I know, it actually sounds like something they used to show early in the morning when I was growing up as part of an adult learning initiative, long before children’s television schedules took off.
The first I heard of it was at the itSMF Regional Seminar in Staines, as part of the “speed-dating” networking sessions, as Matthew Burrows had just finished writing the pocket book.
Before chatting to him further on the subject, I took a browse through the website, where I spent a while trying to understand just what it actually means.
SFIA in a nutshell
The idea is to give employers a common terminology framework around a set of generic business skills, and seven defined areas of responsibility, starting with entry level (Level 1) and taking you up to Level 7 where you would expect someone to be defining strategy and mobilising organisations to achieve business goals.
Set strategy, Inspire, Mobilise
This approach makes it quite straightforward to understand, as most people can typically follow the concept of an experience curve.
The biggest surprise for me was that this framework has been around for a long time.
“I started using it nearly 11 years ago for an organisation redesign project.
“I discovered SFIA, rather than invent something new, and found it really useful.”
He sees himself as a practitioner (indeed, he is one of the SFIA Accredited Consultants) and has been using it ever since.
Going through the material, I began to recognise skill profiles that I used to have to annually update in one of my previous companies, who have representatives on the SFIA Council and have chosen to adapt and adopt the framework.
Access to the materials
As with many things, there are no two ways about it, you have to register, but it is free to do so.
Once you register you are taken immediately to all the materials, without having to wait for a confirmation email.
- A3 Size Summary Chart
- Complete Reference Guide
- Working With SFIA Guide
- PDF detailing the changes between V4/4G and V5 (latest)
- Skills Reminder Card
- Skills in a spreadsheet form
The skills and descriptions in the Reference Guide are the most valuable resource – the generic description of the skills, and the specific descriptions for the various levels.
How it helps professionals & organisations
Recruiters these days find the few, rather than attract the many, and you might be more likely to see jobs advertised that use the same language.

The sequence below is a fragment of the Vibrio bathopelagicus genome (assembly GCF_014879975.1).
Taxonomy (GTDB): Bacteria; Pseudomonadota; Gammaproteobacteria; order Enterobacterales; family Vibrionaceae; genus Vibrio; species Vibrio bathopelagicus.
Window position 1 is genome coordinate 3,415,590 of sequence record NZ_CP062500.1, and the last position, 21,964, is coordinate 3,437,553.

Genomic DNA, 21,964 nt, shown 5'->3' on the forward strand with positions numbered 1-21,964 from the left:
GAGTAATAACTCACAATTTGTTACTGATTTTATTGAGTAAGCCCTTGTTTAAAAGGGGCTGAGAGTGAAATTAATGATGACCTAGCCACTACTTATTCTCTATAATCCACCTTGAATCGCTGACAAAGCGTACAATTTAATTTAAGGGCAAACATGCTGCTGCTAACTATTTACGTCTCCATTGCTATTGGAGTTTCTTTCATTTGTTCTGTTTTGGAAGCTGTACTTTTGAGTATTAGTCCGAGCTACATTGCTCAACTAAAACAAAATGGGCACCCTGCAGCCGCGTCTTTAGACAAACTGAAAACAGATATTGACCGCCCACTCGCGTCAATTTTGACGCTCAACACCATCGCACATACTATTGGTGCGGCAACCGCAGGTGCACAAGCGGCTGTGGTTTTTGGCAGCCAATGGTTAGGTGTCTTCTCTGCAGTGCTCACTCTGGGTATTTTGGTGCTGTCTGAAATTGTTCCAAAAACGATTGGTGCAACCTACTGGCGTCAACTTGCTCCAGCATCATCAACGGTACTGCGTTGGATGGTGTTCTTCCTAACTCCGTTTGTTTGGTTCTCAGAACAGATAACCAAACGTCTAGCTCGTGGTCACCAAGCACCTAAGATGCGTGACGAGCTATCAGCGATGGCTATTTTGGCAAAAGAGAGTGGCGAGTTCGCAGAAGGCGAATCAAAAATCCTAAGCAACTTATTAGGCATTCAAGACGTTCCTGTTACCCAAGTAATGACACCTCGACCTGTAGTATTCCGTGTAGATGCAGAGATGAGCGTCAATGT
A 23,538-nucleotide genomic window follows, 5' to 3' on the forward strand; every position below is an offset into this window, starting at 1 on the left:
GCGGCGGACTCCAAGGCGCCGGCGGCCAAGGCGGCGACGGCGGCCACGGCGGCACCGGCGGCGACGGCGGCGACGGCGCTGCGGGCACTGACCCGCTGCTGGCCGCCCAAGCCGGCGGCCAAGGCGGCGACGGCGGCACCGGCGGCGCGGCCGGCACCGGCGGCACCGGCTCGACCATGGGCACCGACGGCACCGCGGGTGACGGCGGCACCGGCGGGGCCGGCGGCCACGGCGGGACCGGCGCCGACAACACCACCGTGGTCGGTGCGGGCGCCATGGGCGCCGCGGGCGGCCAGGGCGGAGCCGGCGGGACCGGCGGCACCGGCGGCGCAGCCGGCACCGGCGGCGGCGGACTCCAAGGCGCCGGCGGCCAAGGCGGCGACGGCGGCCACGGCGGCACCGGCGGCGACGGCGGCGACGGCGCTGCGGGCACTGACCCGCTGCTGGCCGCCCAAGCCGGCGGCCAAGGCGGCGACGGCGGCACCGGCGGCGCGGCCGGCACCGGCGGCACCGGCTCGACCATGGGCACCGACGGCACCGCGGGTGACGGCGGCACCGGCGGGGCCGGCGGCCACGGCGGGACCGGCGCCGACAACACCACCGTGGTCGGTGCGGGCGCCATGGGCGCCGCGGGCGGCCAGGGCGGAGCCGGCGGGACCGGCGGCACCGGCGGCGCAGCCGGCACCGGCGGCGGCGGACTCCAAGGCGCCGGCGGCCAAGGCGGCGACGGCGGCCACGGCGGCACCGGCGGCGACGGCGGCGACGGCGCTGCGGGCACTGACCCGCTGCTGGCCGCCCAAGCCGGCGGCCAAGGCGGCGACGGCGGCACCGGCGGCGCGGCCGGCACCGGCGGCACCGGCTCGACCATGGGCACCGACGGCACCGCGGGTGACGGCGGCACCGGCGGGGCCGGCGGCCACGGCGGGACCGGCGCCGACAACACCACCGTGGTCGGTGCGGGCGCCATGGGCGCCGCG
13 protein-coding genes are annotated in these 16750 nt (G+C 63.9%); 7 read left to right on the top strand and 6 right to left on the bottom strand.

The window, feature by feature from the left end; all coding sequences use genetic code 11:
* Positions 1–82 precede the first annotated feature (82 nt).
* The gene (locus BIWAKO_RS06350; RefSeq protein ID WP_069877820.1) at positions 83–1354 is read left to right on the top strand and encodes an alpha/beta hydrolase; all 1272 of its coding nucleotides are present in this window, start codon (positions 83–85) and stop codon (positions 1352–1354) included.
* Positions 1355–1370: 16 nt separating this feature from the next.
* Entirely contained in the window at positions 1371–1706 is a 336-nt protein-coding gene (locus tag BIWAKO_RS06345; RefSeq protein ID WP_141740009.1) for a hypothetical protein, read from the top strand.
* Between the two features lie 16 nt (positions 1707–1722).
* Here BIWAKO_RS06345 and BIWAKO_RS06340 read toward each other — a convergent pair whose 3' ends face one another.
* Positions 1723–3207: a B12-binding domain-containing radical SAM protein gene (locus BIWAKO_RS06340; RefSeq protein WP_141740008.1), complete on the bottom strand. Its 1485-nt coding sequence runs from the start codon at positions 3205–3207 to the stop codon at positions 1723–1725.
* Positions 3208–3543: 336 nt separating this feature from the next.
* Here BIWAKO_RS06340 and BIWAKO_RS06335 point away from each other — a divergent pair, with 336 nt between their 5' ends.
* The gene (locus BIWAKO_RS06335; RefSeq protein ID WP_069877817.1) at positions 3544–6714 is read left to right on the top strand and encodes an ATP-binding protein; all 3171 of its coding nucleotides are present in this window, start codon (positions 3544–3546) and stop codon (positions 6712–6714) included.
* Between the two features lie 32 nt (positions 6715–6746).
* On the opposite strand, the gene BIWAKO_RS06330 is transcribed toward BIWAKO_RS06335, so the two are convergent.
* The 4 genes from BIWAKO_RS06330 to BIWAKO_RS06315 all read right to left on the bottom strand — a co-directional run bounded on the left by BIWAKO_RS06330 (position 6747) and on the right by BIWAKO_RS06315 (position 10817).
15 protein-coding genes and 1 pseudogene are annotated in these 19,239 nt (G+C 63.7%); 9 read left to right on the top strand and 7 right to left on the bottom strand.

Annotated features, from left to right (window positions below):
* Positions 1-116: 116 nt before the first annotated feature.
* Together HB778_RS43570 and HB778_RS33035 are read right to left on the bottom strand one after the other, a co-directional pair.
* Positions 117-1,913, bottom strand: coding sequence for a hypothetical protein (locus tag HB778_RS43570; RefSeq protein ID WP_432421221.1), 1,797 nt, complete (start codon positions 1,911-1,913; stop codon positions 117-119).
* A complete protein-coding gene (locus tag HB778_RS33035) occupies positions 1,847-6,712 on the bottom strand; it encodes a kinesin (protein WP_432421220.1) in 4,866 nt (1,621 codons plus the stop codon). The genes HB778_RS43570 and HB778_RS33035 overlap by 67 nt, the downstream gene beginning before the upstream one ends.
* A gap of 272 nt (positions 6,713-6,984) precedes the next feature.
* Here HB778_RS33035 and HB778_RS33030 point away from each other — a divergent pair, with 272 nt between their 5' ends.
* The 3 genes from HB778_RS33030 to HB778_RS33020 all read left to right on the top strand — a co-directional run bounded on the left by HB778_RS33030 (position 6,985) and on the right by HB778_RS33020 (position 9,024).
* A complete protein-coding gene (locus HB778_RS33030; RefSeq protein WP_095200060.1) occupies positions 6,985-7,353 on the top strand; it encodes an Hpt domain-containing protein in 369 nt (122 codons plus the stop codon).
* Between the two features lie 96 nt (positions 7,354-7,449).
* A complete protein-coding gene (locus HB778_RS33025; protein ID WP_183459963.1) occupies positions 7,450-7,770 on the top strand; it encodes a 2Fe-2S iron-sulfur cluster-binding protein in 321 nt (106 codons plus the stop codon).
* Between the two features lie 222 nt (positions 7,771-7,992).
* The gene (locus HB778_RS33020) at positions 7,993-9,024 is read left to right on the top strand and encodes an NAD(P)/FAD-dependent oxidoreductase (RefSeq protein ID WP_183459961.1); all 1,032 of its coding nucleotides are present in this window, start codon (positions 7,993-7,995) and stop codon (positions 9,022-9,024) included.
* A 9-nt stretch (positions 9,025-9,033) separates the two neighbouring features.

“I saw one [job] the other day which mentioned the specific skill and specific level, right in the headline of the job.
“The more recruitment consultants use SFIA, the more intelligent their matching becomes because if they can educate their customer (who is specifying the role), or if the customer is already aware of SFIA, they can list a couple of core skills”
Using the specific descriptions, matched with the skill level in CVs could help professionals become one of the few.
Continual Professional Development & Mentoring
The progression through the levels of responsibility can be charted within disciplines (for example Project Management – starting with leading a single project and progressing to managing a number of projects, or managing project managers.
Training companies have started using SFIA to describe their training offerings, showing where the course is designed to provide which skill and which level.
Mentoring works in exactly in the same way – if you want to get to a certain level, use the SFIA framework to find a mentor with a skill at a particular level.
Organisational Skills Planning and (Re)Design
From a company point of view, they can baseline their current skills, and forecast what skills are going to be required, and do a gap analysis between the two, using that to define training and recruitment plans.
It can help in providing informed decisions around restricting and reorganisation. If a couple is looking to outsource some activity, then assessing those skill needs and gaps can help.
SFIA only provides you with definitions of professional skills.
It does not describe behavioural skills or specific technical knowledge.
Think of it as helping you put the self-promotional phrases that are all important in CVs and at appraisal time, backed up with specific technical qualifications and those all important softer skills that make someone a rounded professional.
Matthew warned against putting too much faith in the categories and subcategories:
“The categories and sub-categories are just convenient labels. Don’t read too much into them.
“Service Management doesn’t include all the skills associates with Service Management, so if you were defining a process ownership role, you would find they would have some of the skills in the Service Management category, and some of the skills in the Strategy and Architecture category, so I find the skill names are really useful.”
Who makes it happen and where to find out more
The SFIA Foundation is a non-profit organisation.
There are five Foundation members who fund the Foundation, produce the material and make it available for people:
- itSMF UK (The IT Service Management Forum)
- IET (The Institute of Engineering and Technology)
- e-skills UK (Sector Skills Council for Business and Information Technology)
- IMIS (The Institute for the Management of Information Systems)
- BCS (The Chartered Institute for IT)
Each of these organisations has a member on the SFIA Board, and in addition there is an SFIA council with other members from companies and corporations who use SFIA.
Funding comes in from the Foundation members, and from Accredited SFIA Consultants who pay a percentage of their fee to the central pot.
To register for SFIA materials, and to find out more, visit the SFIA Website.